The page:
Similar programs have been offered to dealers over the past decade, says Gary Fagg, a Hurst, Texas, consulting actuary.
Dealers can avoid doing business with shaky vendors, he says, by asking some tough questions:
Who is backing the program? Fagg says it should be an A-rated insurer.
When does the backup insurance for the program kick in, and what are the coverage limits? The vendor should be setting aside money for refunds. But if the funds run out, the insurer should pick up the cost. Check the coverage limits. The coverage may only apply after the vendor has exhausted 100 percent of its reserves or paid out a specified amount in claims. What if the vendor runs off with the money before reaching the coverage limit? The coverage never takes effect, Fagg points out.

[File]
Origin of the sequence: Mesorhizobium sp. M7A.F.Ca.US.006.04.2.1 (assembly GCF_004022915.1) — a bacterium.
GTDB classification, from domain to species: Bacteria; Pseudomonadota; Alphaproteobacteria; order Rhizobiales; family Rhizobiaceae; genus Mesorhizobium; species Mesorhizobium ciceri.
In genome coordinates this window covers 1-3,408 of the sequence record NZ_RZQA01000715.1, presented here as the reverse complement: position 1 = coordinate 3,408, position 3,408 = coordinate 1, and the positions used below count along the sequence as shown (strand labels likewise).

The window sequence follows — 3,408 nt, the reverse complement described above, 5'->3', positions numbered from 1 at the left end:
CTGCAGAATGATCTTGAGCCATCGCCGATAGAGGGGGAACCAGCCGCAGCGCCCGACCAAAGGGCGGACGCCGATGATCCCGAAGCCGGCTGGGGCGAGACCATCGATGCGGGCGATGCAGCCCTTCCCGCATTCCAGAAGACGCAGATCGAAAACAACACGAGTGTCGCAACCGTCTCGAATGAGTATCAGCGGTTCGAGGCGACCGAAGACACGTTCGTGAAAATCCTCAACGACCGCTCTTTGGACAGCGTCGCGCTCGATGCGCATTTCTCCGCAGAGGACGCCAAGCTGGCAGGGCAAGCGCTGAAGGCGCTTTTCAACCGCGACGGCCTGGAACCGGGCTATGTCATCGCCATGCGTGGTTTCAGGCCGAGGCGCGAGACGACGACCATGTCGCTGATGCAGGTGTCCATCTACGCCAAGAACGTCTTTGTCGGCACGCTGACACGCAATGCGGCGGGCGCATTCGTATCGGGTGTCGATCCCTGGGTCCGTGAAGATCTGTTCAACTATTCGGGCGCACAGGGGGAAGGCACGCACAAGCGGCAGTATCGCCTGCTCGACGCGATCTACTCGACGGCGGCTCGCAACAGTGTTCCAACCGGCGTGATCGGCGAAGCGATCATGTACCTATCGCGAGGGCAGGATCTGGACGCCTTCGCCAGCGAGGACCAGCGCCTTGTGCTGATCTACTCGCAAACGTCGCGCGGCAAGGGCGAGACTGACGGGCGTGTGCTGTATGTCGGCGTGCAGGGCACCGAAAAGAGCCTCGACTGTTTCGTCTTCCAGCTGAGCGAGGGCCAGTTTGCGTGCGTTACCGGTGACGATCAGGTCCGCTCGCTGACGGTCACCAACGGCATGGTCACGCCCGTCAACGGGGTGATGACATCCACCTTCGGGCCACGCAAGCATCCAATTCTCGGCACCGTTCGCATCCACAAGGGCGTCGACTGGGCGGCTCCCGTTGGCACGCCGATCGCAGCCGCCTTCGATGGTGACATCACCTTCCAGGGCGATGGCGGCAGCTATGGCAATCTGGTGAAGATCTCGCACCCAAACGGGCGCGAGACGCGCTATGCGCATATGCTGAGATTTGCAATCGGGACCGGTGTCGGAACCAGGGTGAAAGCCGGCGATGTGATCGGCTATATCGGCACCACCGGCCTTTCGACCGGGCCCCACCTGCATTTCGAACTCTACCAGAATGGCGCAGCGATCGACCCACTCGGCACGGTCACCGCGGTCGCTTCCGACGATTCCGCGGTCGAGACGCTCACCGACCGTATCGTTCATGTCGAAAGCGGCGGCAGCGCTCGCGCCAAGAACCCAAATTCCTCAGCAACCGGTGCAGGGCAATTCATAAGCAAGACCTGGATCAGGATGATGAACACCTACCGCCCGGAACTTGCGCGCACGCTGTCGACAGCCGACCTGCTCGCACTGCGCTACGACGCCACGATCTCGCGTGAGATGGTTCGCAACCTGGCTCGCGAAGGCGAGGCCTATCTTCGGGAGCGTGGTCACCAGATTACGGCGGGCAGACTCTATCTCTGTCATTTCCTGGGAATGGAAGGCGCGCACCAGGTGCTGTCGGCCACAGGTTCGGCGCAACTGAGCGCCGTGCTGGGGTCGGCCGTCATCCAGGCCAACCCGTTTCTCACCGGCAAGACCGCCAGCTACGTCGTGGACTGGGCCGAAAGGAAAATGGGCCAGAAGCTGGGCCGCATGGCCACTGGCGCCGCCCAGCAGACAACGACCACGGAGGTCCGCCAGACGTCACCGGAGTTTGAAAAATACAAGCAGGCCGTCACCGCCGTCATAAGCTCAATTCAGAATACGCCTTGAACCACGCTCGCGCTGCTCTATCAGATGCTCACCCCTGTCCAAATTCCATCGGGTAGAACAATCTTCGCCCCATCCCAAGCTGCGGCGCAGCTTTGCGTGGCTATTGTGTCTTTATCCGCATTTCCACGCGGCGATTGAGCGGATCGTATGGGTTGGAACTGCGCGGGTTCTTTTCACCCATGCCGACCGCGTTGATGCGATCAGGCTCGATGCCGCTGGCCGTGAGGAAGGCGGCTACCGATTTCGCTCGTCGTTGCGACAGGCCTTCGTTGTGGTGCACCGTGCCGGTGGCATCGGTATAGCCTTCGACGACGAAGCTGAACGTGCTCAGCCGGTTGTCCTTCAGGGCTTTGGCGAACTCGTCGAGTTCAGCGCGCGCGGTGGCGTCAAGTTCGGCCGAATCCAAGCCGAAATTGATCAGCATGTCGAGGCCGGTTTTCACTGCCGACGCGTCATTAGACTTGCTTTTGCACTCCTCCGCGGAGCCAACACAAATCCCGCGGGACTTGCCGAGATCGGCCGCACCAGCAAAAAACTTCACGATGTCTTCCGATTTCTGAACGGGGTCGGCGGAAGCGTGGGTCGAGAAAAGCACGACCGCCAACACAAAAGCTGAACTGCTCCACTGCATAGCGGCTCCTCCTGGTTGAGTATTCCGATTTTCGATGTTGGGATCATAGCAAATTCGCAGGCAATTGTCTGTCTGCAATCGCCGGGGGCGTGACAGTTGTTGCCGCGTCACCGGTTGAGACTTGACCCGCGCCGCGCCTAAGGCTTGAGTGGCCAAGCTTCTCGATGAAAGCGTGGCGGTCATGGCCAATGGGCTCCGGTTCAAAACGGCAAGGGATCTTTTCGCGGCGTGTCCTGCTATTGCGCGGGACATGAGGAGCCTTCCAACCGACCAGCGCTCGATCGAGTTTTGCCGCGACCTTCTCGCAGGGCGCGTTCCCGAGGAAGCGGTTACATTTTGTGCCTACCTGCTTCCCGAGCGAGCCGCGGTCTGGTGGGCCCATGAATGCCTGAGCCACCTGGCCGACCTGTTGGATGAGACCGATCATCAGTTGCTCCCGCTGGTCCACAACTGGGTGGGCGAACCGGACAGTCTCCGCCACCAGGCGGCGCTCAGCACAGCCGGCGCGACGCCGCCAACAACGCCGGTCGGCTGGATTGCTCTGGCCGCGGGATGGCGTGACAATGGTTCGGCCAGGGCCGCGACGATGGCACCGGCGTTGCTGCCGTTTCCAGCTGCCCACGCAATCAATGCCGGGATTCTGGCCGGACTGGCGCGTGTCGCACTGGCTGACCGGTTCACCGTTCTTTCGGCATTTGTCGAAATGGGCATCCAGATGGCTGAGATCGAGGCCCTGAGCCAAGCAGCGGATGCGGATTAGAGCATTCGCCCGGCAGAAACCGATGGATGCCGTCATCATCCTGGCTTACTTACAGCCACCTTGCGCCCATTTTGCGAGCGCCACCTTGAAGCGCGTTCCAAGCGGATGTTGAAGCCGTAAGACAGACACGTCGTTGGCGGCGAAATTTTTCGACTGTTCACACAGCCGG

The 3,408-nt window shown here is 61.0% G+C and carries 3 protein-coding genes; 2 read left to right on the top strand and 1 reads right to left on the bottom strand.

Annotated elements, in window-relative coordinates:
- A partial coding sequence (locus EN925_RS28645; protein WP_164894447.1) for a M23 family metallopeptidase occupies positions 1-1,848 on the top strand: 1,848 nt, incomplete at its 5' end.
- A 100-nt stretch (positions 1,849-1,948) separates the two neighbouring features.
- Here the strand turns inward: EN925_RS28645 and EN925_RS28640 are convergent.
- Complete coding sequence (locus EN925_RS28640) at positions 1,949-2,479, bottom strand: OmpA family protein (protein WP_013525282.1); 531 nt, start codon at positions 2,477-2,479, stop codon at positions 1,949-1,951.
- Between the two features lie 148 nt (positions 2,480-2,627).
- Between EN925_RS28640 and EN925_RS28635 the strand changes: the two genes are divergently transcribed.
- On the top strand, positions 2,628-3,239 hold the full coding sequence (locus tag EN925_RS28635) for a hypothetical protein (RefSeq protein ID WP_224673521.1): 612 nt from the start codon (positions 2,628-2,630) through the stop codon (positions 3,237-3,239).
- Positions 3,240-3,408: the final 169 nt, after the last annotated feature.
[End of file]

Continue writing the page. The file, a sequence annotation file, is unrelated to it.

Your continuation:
Does the vendor have a substantial reserve fund? Or is it just what he has in his checking account?
Ask yourself: Do I really want to do this to my customer? For the economics of money-back guarantees to work, they need a slew of restrictions. For example, to qualify for a refund, the customer must still be driving the original vehicle, must wait until the contract expires, must have no claims, and must request the refund 30 to 60 days within the contract expiration date. Some guarantee programs count using a roadside assistance program as a claim.
"Service plans can be seven years," Fagg says. "Someone's going to have to put that expiration date on their calendar."